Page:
Researchers have long argued that greywater could bolster South Africa’s food security if it’s used to water domestic food gardens.
Really, how productive is the average home vegetable garden – and will it leave you hungry? It largely depends on space, soil and gardening skills.
Plus, why you should always remove grass cuttings from your lawn.
The UK wants gardeners to stop thinking of slugs and snails as pests and to embrace garden biodiversity. Is it worth considering in Australia?
Pollen brings seasonal misery to millions of Americans, but it serves a critical purpose: fertilizing many kinds of plants, including food crops.
As lockdowns went into effect in the spring of 2020, many people took up gardening as a coping mechanism. But will a hobby born out of a crisis recede as life returns to normal?
Variegated plants can be more expensive than their all-green counterparts. But there are ways to protect your investment.
Up to 85% of the nectar available to pollinating insects in a city comes from gardens. What we plant – whether in an allotment or a window box – can make a huge difference.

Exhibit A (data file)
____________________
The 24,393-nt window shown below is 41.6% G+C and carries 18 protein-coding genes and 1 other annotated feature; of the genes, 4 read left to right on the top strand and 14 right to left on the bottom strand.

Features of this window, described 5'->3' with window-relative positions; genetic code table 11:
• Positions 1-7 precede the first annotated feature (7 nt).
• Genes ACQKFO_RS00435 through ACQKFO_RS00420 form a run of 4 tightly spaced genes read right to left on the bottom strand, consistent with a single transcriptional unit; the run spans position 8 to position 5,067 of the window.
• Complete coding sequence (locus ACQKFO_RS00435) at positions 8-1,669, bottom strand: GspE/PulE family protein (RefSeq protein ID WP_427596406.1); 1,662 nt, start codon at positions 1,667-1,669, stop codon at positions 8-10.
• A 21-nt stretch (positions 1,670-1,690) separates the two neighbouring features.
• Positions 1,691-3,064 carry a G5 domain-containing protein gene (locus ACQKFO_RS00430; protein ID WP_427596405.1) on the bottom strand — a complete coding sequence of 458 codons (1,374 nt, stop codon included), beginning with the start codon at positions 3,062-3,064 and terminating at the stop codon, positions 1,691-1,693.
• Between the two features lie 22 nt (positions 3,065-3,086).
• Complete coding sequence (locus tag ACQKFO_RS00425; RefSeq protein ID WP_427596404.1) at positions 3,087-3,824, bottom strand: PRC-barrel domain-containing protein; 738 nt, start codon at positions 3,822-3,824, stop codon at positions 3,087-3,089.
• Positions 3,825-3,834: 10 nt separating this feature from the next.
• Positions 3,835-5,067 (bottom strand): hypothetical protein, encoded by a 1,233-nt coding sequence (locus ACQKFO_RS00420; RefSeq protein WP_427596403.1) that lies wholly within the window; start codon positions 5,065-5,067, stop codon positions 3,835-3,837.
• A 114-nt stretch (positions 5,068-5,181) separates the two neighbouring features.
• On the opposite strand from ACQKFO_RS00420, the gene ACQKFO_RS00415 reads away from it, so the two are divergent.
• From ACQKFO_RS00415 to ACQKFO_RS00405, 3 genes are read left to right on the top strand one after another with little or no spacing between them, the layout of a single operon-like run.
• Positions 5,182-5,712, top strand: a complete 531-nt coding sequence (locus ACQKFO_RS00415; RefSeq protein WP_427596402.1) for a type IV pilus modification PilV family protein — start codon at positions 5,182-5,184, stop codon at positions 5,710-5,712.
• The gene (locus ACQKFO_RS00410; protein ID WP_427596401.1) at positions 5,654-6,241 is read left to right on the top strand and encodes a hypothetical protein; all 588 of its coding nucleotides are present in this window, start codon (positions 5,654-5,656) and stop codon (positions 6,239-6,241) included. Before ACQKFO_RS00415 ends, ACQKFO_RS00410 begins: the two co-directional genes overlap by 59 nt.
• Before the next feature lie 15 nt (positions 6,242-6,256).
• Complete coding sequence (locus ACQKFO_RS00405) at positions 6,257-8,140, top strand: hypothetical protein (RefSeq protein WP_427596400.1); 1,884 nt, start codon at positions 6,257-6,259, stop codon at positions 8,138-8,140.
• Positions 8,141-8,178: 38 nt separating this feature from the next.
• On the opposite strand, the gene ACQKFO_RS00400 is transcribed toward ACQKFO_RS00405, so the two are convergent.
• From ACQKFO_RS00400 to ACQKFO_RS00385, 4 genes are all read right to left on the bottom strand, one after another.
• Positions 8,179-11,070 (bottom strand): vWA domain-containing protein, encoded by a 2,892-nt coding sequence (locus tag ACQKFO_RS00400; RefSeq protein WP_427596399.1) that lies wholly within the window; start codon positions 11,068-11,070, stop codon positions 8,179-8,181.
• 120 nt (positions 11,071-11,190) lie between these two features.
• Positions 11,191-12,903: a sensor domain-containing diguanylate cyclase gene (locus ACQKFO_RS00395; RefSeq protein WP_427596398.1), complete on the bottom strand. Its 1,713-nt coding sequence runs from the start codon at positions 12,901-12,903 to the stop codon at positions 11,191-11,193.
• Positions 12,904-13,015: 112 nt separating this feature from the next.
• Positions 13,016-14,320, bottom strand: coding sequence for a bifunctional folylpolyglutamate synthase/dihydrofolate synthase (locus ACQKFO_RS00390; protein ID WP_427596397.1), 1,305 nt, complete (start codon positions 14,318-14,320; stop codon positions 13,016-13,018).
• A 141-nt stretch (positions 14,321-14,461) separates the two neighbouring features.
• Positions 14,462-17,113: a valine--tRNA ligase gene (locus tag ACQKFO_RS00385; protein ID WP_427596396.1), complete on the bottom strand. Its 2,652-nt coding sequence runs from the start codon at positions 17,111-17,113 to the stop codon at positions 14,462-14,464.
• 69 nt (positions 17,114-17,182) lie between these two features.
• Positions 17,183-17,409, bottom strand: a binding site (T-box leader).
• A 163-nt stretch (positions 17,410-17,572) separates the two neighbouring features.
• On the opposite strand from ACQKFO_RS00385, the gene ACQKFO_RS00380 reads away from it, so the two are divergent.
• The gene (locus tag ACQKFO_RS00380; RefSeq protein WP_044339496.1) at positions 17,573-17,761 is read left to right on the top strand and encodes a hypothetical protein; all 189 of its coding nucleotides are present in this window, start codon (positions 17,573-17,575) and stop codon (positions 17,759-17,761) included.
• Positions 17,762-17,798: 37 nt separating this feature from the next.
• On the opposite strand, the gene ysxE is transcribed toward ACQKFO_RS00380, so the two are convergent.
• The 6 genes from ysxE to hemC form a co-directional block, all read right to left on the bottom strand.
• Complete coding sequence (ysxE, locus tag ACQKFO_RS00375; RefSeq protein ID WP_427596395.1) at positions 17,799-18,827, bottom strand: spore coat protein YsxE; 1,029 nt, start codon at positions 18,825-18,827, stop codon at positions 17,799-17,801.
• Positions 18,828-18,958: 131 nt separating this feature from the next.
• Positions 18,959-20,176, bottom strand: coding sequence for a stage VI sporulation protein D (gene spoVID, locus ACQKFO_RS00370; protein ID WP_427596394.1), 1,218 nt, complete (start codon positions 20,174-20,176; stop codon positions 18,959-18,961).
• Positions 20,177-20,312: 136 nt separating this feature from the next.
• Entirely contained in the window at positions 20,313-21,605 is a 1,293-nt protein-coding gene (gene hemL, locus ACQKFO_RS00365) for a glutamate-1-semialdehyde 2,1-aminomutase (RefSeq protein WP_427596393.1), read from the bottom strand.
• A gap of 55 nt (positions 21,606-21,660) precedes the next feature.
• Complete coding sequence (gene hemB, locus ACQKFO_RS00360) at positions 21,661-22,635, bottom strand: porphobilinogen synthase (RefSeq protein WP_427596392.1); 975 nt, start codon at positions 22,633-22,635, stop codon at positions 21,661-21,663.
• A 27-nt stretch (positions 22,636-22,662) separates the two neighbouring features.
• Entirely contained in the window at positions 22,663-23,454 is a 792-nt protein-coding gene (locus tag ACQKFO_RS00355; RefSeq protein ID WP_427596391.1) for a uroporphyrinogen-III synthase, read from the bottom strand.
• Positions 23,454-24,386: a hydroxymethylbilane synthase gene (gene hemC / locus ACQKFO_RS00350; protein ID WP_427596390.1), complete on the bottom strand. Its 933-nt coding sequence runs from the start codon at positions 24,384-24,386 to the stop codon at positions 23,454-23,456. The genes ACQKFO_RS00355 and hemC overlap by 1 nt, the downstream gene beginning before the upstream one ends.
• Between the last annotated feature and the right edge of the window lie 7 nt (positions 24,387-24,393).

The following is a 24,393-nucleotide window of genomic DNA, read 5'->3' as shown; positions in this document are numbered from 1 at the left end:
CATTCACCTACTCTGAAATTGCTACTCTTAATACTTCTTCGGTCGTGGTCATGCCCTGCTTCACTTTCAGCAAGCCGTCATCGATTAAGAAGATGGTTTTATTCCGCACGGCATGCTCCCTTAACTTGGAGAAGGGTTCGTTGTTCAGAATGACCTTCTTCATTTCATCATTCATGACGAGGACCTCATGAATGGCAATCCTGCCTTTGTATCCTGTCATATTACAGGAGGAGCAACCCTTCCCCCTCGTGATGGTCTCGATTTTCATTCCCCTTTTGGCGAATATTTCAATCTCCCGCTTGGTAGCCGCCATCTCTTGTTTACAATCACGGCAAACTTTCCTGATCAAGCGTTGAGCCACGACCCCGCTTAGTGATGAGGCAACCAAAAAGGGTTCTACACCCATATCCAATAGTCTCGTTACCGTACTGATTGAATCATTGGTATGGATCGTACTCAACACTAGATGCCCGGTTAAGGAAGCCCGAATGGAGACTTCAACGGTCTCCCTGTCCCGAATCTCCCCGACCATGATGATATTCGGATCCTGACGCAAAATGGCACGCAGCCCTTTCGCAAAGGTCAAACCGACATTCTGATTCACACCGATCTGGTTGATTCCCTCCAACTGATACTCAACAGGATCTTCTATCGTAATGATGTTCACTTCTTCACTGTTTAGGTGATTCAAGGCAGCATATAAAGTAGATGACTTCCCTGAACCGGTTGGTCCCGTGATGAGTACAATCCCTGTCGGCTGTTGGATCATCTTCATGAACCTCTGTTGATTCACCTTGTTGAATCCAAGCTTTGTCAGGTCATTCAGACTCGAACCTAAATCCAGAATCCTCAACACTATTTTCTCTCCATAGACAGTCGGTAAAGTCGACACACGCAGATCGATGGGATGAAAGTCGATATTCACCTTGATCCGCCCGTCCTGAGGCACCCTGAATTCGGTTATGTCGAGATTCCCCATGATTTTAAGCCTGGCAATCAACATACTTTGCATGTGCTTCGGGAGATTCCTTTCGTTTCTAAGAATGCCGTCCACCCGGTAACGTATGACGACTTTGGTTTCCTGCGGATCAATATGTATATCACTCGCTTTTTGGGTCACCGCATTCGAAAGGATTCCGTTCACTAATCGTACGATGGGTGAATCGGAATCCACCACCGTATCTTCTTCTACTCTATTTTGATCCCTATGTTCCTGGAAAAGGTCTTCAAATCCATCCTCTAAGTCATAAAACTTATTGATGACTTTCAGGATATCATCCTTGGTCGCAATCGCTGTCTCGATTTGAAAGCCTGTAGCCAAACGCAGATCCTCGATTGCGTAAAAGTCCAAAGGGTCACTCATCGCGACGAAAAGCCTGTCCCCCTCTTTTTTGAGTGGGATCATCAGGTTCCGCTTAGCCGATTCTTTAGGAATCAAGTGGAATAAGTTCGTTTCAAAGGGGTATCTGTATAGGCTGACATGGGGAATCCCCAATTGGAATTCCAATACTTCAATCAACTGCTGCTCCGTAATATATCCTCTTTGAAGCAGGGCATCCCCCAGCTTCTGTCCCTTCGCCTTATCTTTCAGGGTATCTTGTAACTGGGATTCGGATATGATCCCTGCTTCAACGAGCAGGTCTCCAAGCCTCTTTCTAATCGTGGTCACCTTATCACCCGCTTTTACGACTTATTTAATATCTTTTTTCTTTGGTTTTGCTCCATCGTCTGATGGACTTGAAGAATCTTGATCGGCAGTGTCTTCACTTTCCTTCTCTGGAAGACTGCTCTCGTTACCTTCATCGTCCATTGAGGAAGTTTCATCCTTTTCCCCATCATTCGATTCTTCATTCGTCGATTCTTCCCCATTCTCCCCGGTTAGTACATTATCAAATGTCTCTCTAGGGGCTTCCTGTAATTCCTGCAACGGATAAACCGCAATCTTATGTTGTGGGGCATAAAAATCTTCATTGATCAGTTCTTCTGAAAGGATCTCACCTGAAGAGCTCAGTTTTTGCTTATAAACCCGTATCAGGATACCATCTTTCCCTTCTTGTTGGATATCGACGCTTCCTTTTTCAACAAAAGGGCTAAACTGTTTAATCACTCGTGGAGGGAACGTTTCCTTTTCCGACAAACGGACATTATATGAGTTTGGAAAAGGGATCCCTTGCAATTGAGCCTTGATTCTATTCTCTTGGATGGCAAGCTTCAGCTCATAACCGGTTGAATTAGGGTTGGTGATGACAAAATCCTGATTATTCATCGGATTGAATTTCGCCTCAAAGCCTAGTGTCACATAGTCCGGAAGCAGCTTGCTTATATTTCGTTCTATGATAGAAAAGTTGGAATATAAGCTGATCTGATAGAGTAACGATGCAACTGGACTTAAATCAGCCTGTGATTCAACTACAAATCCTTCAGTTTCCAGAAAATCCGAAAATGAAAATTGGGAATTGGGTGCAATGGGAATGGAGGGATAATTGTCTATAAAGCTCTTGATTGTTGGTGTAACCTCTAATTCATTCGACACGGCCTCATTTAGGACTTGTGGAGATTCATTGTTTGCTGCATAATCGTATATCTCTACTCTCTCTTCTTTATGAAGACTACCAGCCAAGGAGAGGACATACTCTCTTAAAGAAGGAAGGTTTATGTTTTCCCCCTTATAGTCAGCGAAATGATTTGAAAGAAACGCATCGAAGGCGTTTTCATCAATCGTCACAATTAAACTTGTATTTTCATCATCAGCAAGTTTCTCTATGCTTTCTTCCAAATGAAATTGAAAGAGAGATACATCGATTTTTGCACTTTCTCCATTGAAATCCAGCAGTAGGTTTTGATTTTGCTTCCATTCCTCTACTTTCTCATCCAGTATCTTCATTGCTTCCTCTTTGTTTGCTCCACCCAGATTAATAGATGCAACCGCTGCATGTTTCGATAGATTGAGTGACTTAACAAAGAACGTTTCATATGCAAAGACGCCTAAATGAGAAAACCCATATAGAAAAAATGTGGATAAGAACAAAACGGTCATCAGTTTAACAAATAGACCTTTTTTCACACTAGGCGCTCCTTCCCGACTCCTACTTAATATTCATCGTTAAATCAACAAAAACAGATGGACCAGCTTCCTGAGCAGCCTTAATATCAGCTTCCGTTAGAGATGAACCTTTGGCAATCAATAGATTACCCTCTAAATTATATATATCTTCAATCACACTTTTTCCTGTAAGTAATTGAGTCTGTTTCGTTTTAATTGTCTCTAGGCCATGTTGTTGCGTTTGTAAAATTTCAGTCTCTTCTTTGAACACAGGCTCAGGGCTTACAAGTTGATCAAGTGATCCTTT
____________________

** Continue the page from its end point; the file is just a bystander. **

These fascinating spiders only live for about a year and have particularly interesting family arrangements.
Taking lessons from the past could help enrich our diets for little cost
Plants support human health not only in terms of providing food, oxygen and shade. Our relationships with plants facilitate political decisions and actions that support health in the city.
The pandemic has taken a toll on people’s mental and physical health – but spending time in your garden can counteract this.
When community gardens are socially inclusive, everyone benefits. The knowledge, skills and experimentation of migrant and refugee gardeners makes them more resilient and biodiverse.
Gardening provides a helpful metaphor to help us understand how individual and platform approaches to misinformation need to be accompanied by policy and cultural reforms.
What can gardeners use that isn’t so bad for the climate?
Planting a garden for winter-active insects is a wonderful way to support local biodiversity. Your garden will thrive with the free pollination and pest control services the insects provide.
Seedkeeping can create a sense of home, reconnect communities with ancestral crops and preserve biodiversity and culturally significant crops for future generations.
With fewer people commuting, home water use changed radically overnight in March 2020.
Looking for a new gardening challenge? Turning your yard into an insect-friendly oasis could mean less work and more nature to enjoy.
Environmentalism is, for the most part, the domain of the white middle class. We must recognise the contributions migrants already make, and how their power can be further harnessed.